That was the case in our home, and in many homes within the Old Colony culture and those who had broken away from that culture. How the sexual abuse and perversion took such deep root, I do not know, but it was rampant then, and in many communities it has not improved.
The hardest part in healing has been remembering, usually against my will, the horrific sexual abuse I witnessed as I saw groups of older teens use and abuse little children. On at least one occasion I followed a group of teens as they led some of my older siblings to a ‘secret place’ where I witnessed horrible things. For many years I questioned whether I had imagined it, dreamed it out of thin air, but this year I had the courage to ask several siblings.
Instantly, when I mentioned the ‘secret location’, the one sibling gasped, and before I could even describe what I thought I remembered, he repeated in graphic detail a vision that had haunted me for almost forty years. He had completely blocked it until I mentioned the place. We believe I was three years old when I witnessed this, or four at the most, since that family moved away from the community at that time.
With this as my framework for understanding sexuality, I was destined for pain and tragedy. The events that took place in the first few years of my life, brought deep shame on me, and set me up for further victimization later.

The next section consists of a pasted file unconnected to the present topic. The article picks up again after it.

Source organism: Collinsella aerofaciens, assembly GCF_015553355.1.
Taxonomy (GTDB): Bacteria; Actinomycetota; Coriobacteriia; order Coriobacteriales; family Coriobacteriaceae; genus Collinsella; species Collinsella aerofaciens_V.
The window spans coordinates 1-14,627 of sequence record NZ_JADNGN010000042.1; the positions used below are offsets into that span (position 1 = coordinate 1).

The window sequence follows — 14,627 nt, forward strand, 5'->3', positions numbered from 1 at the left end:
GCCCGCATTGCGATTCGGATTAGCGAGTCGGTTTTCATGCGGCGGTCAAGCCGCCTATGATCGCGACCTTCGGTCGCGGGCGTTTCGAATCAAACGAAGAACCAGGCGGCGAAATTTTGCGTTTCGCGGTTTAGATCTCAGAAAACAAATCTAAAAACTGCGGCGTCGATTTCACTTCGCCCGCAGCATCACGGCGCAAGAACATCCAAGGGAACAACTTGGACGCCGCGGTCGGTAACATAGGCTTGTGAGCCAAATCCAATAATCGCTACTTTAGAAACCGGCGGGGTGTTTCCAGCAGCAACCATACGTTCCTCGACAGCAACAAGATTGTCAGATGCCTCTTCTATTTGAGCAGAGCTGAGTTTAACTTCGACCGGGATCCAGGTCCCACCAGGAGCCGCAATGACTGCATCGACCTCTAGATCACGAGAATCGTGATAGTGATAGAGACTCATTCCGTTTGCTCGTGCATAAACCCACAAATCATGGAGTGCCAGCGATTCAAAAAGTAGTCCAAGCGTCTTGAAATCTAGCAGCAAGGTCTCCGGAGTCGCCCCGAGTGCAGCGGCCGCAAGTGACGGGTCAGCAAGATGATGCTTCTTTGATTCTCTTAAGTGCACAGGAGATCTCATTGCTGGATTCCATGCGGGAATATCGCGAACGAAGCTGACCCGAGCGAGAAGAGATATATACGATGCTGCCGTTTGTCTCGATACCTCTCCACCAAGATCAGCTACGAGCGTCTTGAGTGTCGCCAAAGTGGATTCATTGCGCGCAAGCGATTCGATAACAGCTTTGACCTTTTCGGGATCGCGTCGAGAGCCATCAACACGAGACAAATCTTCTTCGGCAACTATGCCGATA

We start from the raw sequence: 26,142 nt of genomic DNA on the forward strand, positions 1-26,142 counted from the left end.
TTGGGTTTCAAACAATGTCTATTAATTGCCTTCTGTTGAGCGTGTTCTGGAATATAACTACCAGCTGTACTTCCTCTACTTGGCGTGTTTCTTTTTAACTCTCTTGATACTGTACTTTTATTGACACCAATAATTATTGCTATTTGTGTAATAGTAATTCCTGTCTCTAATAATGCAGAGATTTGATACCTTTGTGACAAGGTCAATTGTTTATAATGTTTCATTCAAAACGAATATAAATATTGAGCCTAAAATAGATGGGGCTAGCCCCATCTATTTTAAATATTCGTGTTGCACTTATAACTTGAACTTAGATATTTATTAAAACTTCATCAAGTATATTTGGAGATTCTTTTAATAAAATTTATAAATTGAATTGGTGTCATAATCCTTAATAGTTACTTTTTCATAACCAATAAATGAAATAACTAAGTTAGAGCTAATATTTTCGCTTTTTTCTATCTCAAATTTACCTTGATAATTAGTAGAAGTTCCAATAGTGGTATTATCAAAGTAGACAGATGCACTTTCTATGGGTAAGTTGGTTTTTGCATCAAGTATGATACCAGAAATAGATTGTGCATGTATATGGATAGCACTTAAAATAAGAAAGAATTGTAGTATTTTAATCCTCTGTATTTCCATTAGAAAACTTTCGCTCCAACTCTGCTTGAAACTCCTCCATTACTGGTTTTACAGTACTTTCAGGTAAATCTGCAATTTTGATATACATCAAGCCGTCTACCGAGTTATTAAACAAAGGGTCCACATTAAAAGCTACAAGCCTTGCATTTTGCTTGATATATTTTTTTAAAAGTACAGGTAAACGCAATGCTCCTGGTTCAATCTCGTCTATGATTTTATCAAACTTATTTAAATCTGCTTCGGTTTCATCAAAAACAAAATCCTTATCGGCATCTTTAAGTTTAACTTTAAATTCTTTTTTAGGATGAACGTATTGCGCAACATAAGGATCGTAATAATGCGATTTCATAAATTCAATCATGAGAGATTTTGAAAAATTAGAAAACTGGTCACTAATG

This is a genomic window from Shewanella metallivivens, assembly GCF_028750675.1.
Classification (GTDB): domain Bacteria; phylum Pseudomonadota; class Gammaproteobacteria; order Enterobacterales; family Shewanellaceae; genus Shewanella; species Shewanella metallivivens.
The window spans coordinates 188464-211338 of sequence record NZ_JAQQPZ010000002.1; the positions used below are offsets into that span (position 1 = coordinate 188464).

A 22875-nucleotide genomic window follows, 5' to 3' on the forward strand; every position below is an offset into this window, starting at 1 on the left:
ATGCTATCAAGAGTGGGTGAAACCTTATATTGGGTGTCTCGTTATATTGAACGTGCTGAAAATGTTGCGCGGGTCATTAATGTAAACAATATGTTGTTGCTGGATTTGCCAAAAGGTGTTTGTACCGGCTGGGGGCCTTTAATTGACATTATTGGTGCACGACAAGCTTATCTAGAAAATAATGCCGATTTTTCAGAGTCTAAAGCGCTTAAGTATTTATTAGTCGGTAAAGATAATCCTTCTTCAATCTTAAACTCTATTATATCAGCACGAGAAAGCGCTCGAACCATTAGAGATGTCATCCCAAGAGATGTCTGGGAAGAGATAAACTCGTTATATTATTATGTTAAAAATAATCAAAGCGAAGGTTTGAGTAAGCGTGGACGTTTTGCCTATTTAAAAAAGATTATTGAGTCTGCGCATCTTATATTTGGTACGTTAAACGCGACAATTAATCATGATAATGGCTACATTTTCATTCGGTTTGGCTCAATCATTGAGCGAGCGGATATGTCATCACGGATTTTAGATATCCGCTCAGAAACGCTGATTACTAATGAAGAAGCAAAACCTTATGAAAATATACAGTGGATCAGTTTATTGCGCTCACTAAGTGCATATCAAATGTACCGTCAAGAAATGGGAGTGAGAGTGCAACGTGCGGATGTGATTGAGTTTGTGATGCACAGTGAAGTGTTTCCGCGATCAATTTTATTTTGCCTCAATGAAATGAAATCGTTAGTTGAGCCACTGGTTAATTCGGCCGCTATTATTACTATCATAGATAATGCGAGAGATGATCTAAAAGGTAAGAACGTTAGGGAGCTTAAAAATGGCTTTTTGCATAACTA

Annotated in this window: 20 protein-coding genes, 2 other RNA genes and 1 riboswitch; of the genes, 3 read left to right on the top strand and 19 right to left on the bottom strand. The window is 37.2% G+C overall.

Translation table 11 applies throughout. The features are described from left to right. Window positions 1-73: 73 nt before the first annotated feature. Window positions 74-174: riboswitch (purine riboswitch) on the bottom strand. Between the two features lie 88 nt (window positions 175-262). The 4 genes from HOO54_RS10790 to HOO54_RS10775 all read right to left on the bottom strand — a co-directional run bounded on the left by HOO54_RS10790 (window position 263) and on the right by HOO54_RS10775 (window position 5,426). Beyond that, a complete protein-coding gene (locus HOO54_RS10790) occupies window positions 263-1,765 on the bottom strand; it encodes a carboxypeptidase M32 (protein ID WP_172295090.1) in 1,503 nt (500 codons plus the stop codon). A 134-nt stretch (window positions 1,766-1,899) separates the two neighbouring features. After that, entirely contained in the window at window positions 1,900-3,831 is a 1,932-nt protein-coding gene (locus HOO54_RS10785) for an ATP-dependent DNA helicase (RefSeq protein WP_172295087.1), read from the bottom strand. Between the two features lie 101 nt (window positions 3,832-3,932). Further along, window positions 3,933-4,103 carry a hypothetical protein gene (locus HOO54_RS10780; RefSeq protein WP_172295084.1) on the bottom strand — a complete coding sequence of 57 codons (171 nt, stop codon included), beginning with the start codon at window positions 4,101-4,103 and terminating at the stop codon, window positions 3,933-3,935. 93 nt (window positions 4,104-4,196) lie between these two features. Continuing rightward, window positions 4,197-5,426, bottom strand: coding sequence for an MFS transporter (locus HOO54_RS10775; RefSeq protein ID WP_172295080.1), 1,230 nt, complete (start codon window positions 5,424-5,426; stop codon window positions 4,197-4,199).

All of these things triggered nightmares and confusion. Eventually, when I could take it no more, I blocked those years completely so that I would not remember the details again until many years later.
The year I turned six, we moved to Canada…. A new world… a new future… a better life.
…To Be Continued….
© Trudy Metzger
Return to 1st post in Sexual Abuse Series
God bless you for your courage to share this tragic part of your life and for doing it truthfully and sensitively.
I was born in Chihuaha, but grew up primarily in Canada. By the grace of God, my sister and I were spared such tragic events in our lives. But we do hear other stories about how rampant such abuse still is in the colonies today. May the Lord have mercy on the little children.
Thank you Peter for the encouragement and I am thankful that you and your sister were spared. I don’t know percentages, but I know there are too many victims so I rejoice when I hear of a healthy home in the culture. I know they exist.
As for our experience, I cannot say enough of the goodness of the grace of God. I spent hours talking to one of my siblings last night and we agreed that it is nothing short of a miracle that we didn’t go mental in the conditions we lived in. I thank God for redeeming our broken situation.
Thank you Trudy for writing. It takes great courage but it needs to be said.
Thank you for sharing your heart, Trudy. I ache for the little girl that was you, and for all the children who grew up in the same environment. You only have one childhood, one chance at innocence. I am thankful to have “met” you and look forward to reading the rest of your story. Bless you as you parent in the way you never experienced, with deep love, mother bear protection and patience.